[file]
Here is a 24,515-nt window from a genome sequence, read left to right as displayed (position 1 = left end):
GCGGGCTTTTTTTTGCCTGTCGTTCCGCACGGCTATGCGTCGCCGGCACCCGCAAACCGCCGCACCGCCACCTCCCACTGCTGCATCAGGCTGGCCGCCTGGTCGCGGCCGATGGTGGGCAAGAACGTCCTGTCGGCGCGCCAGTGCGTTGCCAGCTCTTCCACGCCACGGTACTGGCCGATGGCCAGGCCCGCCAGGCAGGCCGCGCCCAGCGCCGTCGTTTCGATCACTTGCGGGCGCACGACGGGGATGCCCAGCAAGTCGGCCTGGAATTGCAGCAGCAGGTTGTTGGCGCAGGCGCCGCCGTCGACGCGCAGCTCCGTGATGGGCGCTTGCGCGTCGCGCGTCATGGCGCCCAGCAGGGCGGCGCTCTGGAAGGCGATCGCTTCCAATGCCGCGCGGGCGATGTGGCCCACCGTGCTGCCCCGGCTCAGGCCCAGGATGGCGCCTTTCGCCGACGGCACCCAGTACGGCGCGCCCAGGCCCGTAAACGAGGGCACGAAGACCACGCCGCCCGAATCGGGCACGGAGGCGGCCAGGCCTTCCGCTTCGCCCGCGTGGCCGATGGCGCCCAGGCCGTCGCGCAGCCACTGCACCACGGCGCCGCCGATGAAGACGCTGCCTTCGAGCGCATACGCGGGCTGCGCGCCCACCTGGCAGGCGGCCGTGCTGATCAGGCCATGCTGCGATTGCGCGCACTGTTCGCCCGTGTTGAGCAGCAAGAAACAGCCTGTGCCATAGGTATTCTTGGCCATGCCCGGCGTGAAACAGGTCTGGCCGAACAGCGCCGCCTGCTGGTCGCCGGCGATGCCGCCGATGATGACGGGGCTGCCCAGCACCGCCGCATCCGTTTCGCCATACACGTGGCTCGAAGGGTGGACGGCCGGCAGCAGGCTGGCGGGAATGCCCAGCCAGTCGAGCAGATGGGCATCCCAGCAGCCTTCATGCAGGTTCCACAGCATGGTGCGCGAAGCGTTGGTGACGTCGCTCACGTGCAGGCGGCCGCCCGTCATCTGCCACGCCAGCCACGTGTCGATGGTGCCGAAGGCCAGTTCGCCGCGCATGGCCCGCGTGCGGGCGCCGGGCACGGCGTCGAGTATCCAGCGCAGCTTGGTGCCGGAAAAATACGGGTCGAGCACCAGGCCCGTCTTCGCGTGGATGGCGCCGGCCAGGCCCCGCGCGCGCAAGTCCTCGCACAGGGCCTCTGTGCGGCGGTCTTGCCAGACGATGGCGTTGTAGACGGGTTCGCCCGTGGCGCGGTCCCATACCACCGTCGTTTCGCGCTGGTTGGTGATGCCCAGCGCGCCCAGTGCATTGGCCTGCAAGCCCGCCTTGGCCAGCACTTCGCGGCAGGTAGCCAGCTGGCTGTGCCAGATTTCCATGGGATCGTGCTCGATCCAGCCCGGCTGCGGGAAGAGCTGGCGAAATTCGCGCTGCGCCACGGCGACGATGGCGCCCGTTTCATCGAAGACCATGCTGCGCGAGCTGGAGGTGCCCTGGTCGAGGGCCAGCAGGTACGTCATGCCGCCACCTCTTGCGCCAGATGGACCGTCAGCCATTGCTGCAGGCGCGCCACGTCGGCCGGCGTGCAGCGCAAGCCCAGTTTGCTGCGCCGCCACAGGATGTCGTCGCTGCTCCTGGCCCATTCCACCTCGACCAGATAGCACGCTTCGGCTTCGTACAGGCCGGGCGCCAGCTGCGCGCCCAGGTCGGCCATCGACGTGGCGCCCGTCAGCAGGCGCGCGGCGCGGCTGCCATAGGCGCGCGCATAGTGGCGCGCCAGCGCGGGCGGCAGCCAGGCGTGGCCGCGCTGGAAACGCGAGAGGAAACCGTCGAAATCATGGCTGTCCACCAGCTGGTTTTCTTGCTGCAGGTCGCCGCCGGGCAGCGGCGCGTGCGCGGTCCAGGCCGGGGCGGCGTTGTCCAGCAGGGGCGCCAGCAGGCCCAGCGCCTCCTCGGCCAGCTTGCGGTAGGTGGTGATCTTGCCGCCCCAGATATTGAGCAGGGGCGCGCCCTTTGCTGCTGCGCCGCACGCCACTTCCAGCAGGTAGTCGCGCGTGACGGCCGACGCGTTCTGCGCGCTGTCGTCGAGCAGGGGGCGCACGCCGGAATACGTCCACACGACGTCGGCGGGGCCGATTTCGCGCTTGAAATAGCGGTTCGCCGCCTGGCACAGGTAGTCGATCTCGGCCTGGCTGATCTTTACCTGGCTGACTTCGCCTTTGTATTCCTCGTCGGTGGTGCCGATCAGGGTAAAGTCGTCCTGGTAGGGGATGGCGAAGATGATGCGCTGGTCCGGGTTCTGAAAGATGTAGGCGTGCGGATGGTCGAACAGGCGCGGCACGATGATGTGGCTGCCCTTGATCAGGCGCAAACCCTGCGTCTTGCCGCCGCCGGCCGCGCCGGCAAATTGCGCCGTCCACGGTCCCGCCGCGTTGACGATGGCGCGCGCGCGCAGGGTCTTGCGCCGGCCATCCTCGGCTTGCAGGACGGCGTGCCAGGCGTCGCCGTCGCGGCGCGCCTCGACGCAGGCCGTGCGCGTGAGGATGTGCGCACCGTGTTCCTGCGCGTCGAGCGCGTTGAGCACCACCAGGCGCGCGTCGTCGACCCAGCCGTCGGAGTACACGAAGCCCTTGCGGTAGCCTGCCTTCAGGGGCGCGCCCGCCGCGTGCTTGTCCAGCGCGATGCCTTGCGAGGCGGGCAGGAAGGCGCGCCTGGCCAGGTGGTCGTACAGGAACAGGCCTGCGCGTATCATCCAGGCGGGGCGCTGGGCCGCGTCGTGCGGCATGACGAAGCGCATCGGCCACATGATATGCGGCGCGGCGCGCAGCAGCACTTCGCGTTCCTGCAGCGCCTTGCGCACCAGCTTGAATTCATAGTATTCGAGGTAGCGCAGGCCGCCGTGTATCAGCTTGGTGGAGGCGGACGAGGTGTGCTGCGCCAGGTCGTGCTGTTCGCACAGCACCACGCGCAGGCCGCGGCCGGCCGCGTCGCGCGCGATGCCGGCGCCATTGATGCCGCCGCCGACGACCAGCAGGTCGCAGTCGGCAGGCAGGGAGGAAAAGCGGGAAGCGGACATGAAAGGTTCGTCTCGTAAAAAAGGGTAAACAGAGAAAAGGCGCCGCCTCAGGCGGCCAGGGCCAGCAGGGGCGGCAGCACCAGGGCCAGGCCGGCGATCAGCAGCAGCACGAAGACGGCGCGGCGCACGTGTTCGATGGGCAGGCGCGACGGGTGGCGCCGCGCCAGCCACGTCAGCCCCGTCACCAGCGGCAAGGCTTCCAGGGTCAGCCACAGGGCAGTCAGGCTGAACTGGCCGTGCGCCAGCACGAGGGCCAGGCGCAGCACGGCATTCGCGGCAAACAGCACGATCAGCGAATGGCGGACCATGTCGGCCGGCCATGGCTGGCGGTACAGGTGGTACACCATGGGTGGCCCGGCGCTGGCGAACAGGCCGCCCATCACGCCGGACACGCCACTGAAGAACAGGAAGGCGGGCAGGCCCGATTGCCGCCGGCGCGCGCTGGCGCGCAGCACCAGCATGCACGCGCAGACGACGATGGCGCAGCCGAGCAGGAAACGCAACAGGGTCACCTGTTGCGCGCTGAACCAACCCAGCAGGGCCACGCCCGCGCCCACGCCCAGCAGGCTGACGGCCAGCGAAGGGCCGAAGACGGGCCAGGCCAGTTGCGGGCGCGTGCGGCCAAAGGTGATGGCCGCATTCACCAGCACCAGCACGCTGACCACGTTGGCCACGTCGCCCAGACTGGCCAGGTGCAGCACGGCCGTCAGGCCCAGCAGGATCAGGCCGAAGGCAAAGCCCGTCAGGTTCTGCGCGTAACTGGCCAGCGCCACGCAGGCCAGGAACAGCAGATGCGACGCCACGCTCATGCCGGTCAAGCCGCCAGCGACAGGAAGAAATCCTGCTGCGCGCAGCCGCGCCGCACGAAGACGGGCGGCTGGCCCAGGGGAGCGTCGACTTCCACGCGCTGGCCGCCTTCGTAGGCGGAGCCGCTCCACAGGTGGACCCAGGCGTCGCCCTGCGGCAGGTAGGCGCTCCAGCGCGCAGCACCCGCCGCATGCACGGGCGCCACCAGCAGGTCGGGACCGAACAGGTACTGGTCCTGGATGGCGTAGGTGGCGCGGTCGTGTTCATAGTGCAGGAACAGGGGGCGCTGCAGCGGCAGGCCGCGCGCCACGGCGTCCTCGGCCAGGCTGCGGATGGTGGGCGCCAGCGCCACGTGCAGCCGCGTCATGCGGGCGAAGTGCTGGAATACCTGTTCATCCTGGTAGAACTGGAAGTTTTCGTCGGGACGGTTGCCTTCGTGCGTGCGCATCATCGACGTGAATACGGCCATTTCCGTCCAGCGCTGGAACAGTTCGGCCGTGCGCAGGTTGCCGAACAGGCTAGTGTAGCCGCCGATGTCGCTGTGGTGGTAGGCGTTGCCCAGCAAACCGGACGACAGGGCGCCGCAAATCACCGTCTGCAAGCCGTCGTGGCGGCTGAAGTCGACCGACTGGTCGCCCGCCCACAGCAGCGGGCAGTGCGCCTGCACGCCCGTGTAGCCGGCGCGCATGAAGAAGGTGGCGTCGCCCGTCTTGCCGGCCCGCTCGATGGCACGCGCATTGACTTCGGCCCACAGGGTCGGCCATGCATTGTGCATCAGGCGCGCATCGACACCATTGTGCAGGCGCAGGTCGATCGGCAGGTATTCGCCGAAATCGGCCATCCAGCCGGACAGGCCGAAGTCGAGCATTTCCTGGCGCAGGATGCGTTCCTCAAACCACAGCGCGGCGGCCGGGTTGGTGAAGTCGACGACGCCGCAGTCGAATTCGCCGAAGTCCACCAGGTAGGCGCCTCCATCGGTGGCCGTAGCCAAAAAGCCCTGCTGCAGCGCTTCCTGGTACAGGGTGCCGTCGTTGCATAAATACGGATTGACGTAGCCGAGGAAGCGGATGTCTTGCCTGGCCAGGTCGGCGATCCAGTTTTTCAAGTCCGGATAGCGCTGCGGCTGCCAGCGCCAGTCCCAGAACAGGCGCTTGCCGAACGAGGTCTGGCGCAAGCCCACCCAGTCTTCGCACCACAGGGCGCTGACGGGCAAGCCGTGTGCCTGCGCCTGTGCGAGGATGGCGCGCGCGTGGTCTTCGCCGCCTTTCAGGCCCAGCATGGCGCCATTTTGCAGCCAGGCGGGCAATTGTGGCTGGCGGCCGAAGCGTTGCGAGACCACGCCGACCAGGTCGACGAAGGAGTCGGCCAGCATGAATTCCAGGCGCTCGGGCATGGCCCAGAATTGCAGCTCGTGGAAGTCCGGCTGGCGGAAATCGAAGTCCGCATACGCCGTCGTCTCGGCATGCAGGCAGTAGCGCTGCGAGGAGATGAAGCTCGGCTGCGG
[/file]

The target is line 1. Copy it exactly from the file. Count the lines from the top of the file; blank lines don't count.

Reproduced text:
Here is a 24,515-nt window from a genome sequence, read left to right as displayed (position 1 = left end):